College receives Microsoft grant

Carnegie Mellon. Dartmouth College. Virginia Tech, UC Berkeley and Clackamas Community College. One of these doesn’t belong.

Still, CCC has entered the upper echelon of American technology research along with these four schools, all recipients of the Microsoft HoloLens Grant. Each grant includes $100,000, two of Microsoft’s augmented reality devices (the HoloLens) and the Microsoft development kit.

The winning grant proposal, sent to Microsoft, was a team effort by CCC Digital Media Communications director Andy Mingo, Oregon Story Board and Intel. With this grant, CCC will offer classes teaching programming for the HoloLens, an augmented reality device.

Augmented reality, or AR, is a technology that blends the real world with interactive holograms. This is separate from virtual reality devices (such as the Oculus Rift) that create an entirely computer generated world.

The development kit CCC’s DMC department is receiving will be given to them “far in advance of the development kits that will be put out for professionals in first quarter 2016,” Mingo said. Software development kits or SDKs allow professionals to program for an environment.

CCC is the only community college that won the grant, giving the college the opportunity to be part of the $150 billion industry that augmented reality is projected to command within five years.

“The great part about it is that it gives access to students who don’t have the funds required for an Ivy League school,” said Mingo. “It really allows for this type of training to be given to people with limited resources and your common person in Clackamas County and the region.” DMC-199 will be the first in a series of three augmented reality development classes. The best students versed in 3D modeling, Unity game engine and the C# programming language will be put together for a project class, according to Mingo.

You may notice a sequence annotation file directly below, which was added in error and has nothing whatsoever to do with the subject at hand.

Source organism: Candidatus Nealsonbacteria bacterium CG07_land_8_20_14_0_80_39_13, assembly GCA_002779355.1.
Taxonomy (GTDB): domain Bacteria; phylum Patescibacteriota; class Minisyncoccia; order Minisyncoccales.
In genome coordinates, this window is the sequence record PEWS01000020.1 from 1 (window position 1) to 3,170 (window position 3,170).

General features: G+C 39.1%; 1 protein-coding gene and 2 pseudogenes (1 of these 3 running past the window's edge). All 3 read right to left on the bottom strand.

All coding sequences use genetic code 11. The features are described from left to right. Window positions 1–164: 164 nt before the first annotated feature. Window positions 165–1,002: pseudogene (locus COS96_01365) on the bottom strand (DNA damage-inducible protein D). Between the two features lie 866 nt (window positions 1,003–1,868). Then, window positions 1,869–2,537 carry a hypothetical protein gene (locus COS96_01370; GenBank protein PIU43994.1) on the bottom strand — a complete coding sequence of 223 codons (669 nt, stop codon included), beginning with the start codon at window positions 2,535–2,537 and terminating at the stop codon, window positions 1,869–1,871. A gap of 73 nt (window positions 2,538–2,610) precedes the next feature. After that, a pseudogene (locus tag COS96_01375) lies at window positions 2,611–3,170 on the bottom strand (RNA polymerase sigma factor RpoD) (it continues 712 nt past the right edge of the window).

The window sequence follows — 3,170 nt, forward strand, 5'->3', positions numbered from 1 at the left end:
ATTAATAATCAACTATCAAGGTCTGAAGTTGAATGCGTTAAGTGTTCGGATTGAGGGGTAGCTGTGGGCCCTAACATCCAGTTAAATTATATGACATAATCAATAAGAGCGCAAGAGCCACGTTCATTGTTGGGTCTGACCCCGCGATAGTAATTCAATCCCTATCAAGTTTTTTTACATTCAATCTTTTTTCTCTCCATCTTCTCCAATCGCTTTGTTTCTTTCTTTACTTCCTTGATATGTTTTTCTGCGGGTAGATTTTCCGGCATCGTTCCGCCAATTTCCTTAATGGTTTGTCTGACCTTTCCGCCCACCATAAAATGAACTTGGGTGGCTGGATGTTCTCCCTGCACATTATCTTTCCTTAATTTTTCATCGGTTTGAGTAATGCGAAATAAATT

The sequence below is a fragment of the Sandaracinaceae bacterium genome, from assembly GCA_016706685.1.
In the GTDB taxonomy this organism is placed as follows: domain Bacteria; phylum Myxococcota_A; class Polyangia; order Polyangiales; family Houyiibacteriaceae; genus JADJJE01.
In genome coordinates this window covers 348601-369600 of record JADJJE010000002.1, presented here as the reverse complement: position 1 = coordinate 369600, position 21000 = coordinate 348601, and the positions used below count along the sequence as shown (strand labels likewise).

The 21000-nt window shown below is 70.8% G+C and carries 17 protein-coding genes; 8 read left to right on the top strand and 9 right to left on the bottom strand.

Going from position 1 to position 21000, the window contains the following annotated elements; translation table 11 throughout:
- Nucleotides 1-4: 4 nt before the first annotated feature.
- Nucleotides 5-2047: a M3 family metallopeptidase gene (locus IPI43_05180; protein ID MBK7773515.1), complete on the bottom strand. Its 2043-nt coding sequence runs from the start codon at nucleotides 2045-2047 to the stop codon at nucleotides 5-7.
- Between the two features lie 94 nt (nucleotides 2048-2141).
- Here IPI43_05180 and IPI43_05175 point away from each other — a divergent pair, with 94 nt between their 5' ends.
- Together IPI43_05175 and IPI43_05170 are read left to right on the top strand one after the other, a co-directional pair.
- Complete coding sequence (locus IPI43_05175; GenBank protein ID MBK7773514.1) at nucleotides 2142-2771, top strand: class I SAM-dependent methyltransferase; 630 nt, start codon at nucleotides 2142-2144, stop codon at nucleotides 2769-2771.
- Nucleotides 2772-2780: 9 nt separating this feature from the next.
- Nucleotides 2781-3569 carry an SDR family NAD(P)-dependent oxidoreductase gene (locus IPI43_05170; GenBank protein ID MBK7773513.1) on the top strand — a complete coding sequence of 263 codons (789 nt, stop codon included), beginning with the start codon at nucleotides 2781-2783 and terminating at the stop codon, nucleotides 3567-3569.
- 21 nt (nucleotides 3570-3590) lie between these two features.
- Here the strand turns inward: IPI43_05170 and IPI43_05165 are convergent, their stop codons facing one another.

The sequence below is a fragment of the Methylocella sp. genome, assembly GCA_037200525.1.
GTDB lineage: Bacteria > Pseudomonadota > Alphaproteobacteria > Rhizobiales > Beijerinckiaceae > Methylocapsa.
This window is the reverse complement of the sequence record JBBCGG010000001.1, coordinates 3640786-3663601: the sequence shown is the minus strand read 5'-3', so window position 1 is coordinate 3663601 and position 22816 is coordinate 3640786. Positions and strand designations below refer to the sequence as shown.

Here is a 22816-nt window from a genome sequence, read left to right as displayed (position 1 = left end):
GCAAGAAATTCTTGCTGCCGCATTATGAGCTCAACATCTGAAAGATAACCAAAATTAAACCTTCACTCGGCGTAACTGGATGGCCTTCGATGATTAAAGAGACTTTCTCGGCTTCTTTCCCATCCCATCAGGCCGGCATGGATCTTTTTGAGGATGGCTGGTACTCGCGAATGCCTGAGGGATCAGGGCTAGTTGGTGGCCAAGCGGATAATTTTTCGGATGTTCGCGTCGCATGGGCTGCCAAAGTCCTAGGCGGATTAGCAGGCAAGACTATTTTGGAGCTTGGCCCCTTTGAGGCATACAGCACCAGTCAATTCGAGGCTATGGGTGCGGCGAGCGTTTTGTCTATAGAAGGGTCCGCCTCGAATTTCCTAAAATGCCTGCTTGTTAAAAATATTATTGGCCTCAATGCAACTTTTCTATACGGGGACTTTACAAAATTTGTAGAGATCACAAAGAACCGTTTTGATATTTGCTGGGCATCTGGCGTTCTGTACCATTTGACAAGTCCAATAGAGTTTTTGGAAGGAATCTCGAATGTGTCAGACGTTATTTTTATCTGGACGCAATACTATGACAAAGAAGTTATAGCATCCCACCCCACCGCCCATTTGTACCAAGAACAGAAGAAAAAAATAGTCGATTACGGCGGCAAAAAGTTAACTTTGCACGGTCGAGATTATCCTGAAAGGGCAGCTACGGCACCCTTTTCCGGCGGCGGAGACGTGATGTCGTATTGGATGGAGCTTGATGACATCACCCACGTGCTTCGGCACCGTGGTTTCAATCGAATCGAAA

Brandon McCoy, a student at CCC, already has some experience with other VR devices.

“I started going to VR meet-ups downtown, where they have Oculus Rifts and Samsung VRs,” McCoy said.

With his experience with other VR devices, McCoy was “super excited” when he heard the CCC was getting HoloLenses he immediately signed up for the class. He has also demoed a Google Cardboard to CCC’s STEM Club.

The students will be programing a mixed reality lesson that will be for the automotive department. The lesson will allow automotive students to take a holographic engine and work on it or take it apart using holographic tools.

The class, like all CCC classes, will not only be available to students of CCC but all throughout the region. The class will be held at Oregon Story Board’s offices in downtown Portland.

Part of the reason for the class being held in downtown Portland is the office’s central location. Also, the space at the Oregon Story Board’s office that will be used for this class will be reserved exclusively for students working with the HoloLens.

“Having a space reserved for it will allow students to come and work with the HoloLens outside of class,” said Shelley Midthun, director of Oregon Story Board.

It features conference rooms and private areas, as well as an open workspace that can comfortably seat 30 people with long desks.

“It’s a great place for individual or lab work,” said Midthun.

According to Midthun, students in the class will be working alongside industry professionals.

She, and everyone at Oregon Story Board, are really excited about being able to work with students and the HoloLens.

“It’s really going to be a game changer for the college and for other vocational training programs here at the college,” Mingo said. DMC-199 will be taking place winter term.

Microsoft-HoloLens-RGB-181x94photo courtesy of Microsoft

Andy Mingo teaches in the DMC computer lab in McLoughlin.

Andy Mingo teaches in the DMC computer lab in McLoughlin.

photo by Andrew Koczian

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Blake Swan